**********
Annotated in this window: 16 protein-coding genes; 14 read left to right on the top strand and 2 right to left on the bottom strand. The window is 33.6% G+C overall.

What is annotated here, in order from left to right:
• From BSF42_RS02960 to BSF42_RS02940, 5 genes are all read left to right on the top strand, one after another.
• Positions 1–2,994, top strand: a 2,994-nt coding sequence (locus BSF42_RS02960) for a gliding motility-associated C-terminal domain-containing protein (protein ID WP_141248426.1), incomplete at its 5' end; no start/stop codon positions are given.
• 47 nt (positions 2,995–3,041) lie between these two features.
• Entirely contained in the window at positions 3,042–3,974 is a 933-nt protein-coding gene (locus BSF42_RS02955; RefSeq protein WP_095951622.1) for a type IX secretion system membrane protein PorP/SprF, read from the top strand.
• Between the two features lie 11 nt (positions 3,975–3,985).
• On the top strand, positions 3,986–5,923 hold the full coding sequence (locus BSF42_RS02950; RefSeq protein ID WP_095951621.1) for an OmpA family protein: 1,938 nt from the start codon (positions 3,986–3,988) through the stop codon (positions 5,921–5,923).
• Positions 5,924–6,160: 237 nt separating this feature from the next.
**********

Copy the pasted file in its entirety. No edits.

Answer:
Annotated in this window: 16 protein-coding genes; 14 read left to right on the top strand and 2 right to left on the bottom strand. The window is 33.6% G+C overall.

What is annotated here, in order from left to right:
• From BSF42_RS02960 to BSF42_RS02940, 5 genes are all read left to right on the top strand, one after another.
• Positions 1–2,994, top strand: a 2,994-nt coding sequence (locus BSF42_RS02960) for a gliding motility-associated C-terminal domain-containing protein (protein ID WP_141248426.1), incomplete at its 5' end; no start/stop codon positions are given.
• 47 nt (positions 2,995–3,041) lie between these two features.
• Entirely contained in the window at positions 3,042–3,974 is a 933-nt protein-coding gene (locus BSF42_RS02955; RefSeq protein WP_095951622.1) for a type IX secretion system membrane protein PorP/SprF, read from the top strand.
• Between the two features lie 11 nt (positions 3,975–3,985).
• On the top strand, positions 3,986–5,923 hold the full coding sequence (locus BSF42_RS02950; RefSeq protein ID WP_095951621.1) for an OmpA family protein: 1,938 nt from the start codon (positions 3,986–3,988) through the stop codon (positions 5,921–5,923).
• Positions 5,924–6,160: 237 nt separating this feature from the next.